chad trompke

As a pioneer of the Automation and Controls field, Scott Ragland brings decades of experience and innovation to the Cap City Crew. Scott sat down to discuss his ideas with us, explaining in his own words how automation can improve any size of business, and why teamwork is of high importance.

Ive been in manufacturing since 1985. I started as a maintenance person working on CNC equipment with PLCs. In 2000, I had gotten enough training at this point, that a company wanted to hire me to design and build their control panels. Then, in 2001, the recession hit, so I had the option of fighting to keep my job for as long as I could, or going into work for myself. I was also a licensed electrical contractor at the time, doing whatever I could to keep food on the table. It allowed me to get into manufacturing facilities and do Controls work. Everything I’ve done since has grown from that point.

“I’ve seen quite a lot of growth within automation over the past 30 years. When I started, PLCs were just coming into the field. The first PLC was invented by Modicon. It was a computer, but it allowed things like switches to interface. It was the first to eliminate relay logic. This is where the name PLC comes from, as ‘programmable logic controller.’ Up until 25 years ago, you’d program with ladder logic, where programming looked like an electrical diagram. Now, we have controllers that are able to program in five different languages, and the field is still rapidly growing.”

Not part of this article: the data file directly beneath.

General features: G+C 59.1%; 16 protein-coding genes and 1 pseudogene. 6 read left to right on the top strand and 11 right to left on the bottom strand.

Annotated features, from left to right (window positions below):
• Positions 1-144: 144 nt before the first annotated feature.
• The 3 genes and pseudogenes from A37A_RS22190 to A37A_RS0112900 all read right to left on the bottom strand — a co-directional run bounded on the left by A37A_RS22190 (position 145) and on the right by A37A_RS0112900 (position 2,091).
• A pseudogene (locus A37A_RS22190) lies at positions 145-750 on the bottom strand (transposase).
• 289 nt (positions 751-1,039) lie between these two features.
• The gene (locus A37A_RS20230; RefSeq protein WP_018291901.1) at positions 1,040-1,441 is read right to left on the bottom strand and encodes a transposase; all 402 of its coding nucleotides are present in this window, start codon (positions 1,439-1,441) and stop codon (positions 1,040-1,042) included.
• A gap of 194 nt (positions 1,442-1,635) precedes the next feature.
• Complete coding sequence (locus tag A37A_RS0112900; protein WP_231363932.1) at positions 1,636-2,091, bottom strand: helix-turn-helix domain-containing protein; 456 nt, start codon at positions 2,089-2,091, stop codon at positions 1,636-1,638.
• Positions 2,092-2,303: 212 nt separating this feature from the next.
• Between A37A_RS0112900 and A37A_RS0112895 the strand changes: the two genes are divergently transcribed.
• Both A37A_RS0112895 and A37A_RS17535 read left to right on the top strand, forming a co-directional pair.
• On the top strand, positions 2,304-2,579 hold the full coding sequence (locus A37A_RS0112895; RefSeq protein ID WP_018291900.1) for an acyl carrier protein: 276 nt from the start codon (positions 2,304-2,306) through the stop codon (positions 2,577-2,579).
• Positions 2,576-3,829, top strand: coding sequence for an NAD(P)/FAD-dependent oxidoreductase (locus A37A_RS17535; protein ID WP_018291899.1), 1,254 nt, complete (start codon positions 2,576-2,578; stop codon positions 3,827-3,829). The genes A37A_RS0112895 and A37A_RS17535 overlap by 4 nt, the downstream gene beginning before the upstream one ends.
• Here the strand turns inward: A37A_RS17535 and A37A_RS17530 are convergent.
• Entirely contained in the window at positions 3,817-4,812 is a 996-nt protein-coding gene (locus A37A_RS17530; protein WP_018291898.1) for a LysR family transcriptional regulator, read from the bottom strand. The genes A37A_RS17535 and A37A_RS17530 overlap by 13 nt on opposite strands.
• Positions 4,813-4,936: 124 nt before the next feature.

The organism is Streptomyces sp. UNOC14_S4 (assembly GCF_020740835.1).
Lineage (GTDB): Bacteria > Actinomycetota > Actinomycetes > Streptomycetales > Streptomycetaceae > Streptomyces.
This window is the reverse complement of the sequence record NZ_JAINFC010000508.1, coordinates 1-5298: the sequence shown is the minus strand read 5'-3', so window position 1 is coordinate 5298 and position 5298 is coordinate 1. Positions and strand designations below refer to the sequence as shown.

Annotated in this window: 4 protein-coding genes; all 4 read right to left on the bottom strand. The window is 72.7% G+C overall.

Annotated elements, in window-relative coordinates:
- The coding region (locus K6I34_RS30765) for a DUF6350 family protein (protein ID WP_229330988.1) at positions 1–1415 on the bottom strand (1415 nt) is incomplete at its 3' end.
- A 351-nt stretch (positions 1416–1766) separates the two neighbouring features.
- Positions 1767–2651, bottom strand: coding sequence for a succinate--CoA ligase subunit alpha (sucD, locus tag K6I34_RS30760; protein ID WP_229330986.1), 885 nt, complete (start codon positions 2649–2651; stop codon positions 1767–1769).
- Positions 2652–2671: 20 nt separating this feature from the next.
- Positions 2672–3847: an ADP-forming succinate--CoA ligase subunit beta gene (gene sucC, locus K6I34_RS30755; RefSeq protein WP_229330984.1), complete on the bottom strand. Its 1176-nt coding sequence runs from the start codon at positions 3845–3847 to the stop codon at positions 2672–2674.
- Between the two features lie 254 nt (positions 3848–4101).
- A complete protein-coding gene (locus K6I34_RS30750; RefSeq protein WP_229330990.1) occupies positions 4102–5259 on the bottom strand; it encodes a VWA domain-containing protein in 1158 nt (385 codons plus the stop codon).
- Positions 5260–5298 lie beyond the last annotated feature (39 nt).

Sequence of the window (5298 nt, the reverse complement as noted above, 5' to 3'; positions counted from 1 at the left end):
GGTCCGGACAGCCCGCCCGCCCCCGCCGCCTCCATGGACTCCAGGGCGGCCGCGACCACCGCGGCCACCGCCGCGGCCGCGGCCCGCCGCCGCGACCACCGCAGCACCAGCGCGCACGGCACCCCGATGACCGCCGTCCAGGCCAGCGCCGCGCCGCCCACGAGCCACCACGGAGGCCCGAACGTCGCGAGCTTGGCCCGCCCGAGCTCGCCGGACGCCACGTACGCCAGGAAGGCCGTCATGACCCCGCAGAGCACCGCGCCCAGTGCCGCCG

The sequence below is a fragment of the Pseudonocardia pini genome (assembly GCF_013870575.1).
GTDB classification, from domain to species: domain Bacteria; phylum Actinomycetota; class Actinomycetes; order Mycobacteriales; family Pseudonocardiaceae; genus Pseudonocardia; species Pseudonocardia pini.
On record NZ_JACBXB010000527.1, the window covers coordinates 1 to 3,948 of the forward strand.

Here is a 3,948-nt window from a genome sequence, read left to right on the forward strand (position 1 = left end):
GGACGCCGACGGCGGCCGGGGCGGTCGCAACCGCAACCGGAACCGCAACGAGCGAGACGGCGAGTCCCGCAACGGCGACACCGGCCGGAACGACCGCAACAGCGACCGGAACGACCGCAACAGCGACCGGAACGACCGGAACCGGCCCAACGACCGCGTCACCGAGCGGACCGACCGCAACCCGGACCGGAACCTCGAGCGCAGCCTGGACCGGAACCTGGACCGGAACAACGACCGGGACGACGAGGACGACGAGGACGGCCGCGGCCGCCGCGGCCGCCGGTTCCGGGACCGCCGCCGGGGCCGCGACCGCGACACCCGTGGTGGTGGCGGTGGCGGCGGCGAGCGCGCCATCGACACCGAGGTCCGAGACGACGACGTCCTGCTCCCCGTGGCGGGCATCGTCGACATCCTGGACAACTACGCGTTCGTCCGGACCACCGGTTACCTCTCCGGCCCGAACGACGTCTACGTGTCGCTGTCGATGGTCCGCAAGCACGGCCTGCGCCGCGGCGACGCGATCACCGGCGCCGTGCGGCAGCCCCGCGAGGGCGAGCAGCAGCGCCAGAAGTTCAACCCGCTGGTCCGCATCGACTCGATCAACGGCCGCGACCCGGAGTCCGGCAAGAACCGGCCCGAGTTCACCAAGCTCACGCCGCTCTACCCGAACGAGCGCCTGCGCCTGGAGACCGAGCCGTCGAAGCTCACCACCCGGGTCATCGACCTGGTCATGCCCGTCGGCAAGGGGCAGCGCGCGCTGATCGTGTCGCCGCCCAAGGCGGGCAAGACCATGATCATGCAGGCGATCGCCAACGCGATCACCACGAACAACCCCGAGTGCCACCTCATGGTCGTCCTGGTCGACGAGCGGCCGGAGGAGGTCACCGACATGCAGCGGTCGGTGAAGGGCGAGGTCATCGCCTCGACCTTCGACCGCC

Scott has worked in the field for over 35 years, and has become a pivotal part of CCE’s team, especially as we continue to increase our services for Industrial plants and facilities. Scott continues about the capabilities of automation, The first few years I was in business, I had a customer in the cereal manufacturing business. They started out with one extruder and one dryer. I began building control panels for them, and after six years of adding automation and innovation into their systems, they were co-packing for a nationwide cereal manufacturer. Through the power of automation, I’ve seen companies linearly grow from 5 employees to 100, and exponentially skyrocket the growth of their output.”

“I used to dream about programming a big, crazy, amazing project. I’ve done many projects where I’ve had large budgets to design various controls, finish wiring schematics, complete controller programming with HMIs, and animate graphics. That’s what used to drive me. However, over the last few years, my goal has been to build an automation team. I want to be able to build upon and pass down the success that I’ve accumulated on my own. I’m now looking to have a team with great culture and craftsmanship that can be known for their expertise within the next era of automation.”

luke fosket capitol city electric

Scott’s title at CCE is Automation Manager, but he’s also known for his love of old cars and inspirational quotes. If you ask around, you’ll also probably hear him described as a kind, honest, and hard worker, as well as a big fan of teamwork.

I’m all about the team. John Gordon once said “Invest in the root if you want the fruit.” If you build a good group of people, the rest will come. You can build a team, but it takes a long time to build culture, and even more effort to maintain it. I know we’re all concerned with profit margin, and things like that, but I think good teamwork is the cornerstone on which efficient systems thrive. In this way, teamwork, efficiency, and productivity are mutually beneficial. After all, no one of us is as smart as all of us.”